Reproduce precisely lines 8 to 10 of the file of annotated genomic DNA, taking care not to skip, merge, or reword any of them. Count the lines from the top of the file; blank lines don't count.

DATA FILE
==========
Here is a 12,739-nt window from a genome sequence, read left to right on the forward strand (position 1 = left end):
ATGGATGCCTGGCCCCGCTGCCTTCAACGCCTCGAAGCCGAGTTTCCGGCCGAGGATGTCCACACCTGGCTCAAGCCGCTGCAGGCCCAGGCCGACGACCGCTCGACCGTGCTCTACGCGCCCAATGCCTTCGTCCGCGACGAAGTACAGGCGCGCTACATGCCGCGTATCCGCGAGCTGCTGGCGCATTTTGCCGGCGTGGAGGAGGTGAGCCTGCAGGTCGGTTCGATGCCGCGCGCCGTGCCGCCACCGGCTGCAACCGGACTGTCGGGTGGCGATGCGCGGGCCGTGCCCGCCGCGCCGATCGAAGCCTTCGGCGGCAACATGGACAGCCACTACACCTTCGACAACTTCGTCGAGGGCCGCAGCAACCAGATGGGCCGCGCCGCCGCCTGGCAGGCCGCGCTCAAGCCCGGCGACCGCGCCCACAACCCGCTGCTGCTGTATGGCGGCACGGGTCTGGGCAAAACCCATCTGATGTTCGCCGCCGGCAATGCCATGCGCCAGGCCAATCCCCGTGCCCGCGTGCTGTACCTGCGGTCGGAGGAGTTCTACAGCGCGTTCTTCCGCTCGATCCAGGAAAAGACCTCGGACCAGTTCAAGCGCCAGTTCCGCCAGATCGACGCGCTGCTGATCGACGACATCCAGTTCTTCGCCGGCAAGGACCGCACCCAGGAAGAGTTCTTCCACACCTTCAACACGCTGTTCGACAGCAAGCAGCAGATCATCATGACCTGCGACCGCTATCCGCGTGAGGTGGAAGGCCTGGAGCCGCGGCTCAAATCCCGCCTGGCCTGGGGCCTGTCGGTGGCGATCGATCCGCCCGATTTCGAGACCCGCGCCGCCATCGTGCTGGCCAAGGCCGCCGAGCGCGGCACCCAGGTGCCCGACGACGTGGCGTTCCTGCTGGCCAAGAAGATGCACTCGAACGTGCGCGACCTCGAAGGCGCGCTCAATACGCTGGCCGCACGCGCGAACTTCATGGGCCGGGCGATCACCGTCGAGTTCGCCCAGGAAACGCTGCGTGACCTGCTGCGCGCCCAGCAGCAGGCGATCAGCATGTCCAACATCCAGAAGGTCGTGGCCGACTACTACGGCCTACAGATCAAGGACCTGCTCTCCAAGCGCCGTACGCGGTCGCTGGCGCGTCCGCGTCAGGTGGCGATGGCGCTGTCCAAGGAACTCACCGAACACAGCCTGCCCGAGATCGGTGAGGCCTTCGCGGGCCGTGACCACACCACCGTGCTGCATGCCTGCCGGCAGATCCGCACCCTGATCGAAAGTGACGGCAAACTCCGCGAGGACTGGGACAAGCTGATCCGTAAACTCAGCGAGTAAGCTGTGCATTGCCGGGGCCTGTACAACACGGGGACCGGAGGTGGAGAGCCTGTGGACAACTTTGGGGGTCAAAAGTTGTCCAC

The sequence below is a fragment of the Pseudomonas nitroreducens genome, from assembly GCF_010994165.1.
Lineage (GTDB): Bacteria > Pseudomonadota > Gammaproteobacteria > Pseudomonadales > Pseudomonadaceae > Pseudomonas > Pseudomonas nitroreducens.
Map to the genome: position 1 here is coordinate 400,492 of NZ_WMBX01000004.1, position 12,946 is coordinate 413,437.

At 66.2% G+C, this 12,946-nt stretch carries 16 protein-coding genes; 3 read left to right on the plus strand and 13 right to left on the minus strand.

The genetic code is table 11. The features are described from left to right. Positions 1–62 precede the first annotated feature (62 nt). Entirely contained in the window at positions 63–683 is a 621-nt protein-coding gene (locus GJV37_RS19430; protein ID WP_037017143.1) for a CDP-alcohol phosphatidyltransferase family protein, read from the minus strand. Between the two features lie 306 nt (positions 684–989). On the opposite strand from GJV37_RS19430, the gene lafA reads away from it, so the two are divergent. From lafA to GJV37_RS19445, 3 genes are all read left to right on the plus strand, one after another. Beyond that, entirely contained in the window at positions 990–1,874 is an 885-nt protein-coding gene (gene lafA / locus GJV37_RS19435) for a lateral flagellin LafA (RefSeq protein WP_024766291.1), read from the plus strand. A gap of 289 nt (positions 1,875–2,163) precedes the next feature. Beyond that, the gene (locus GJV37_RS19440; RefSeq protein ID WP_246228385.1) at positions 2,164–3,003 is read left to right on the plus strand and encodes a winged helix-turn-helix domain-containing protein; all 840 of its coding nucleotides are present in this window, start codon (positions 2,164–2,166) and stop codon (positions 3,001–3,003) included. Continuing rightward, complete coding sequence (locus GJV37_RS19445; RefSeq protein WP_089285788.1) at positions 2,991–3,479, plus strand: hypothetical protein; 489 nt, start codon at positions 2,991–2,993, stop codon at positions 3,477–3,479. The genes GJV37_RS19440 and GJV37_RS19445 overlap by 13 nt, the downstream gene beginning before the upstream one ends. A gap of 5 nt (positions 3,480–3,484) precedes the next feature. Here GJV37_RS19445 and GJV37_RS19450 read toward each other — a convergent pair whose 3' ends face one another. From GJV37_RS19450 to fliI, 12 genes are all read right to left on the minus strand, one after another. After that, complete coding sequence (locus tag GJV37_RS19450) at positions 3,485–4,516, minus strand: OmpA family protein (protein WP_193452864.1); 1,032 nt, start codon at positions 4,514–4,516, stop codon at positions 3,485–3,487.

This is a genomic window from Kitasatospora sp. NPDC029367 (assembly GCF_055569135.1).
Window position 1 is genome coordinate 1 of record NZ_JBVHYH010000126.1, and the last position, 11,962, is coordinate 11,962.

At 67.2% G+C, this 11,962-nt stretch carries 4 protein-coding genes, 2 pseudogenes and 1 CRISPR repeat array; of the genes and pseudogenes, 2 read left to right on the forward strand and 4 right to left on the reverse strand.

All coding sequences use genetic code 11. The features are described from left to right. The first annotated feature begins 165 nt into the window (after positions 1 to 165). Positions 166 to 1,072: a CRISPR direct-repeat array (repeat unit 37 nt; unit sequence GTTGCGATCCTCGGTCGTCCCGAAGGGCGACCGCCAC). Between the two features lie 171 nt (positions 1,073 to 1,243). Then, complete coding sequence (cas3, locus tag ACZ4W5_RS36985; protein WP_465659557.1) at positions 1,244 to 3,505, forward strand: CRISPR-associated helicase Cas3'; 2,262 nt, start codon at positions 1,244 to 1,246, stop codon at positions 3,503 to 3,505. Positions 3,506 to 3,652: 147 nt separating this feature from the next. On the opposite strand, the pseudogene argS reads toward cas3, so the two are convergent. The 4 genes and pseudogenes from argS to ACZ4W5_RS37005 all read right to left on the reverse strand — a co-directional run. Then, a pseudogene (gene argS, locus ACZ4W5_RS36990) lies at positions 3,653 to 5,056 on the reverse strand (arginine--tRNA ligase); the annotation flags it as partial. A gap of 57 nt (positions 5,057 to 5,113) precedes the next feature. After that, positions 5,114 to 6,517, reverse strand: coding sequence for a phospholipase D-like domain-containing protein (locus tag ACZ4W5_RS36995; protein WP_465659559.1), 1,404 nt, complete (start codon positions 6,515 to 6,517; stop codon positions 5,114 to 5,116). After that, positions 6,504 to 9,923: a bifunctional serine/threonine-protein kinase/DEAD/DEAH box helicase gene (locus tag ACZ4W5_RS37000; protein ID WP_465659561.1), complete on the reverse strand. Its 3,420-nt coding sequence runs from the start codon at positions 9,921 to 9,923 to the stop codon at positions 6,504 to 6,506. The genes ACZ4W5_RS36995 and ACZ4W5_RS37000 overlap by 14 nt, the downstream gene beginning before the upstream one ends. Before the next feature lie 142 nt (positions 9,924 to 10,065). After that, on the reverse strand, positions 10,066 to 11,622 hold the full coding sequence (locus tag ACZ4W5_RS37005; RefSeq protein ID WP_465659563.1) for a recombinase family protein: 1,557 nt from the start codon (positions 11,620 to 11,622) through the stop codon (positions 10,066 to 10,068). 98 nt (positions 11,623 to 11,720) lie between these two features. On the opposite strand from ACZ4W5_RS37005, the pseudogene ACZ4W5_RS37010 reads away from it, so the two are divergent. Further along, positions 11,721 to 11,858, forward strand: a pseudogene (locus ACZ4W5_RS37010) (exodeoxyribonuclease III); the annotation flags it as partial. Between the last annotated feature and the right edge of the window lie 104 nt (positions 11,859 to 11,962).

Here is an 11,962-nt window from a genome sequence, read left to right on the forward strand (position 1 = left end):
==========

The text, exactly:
This is a genomic window from Kitasatospora sp. NPDC029367 (assembly GCF_055569135.1).
Window position 1 is genome coordinate 1 of record NZ_JBVHYH010000126.1, and the last position, 11,962, is coordinate 11,962.

At 67.2% G+C, this 11,962-nt stretch carries 4 protein-coding genes, 2 pseudogenes and 1 CRISPR repeat array; of the genes and pseudogenes, 2 read left to right on the forward strand and 4 right to left on the reverse strand.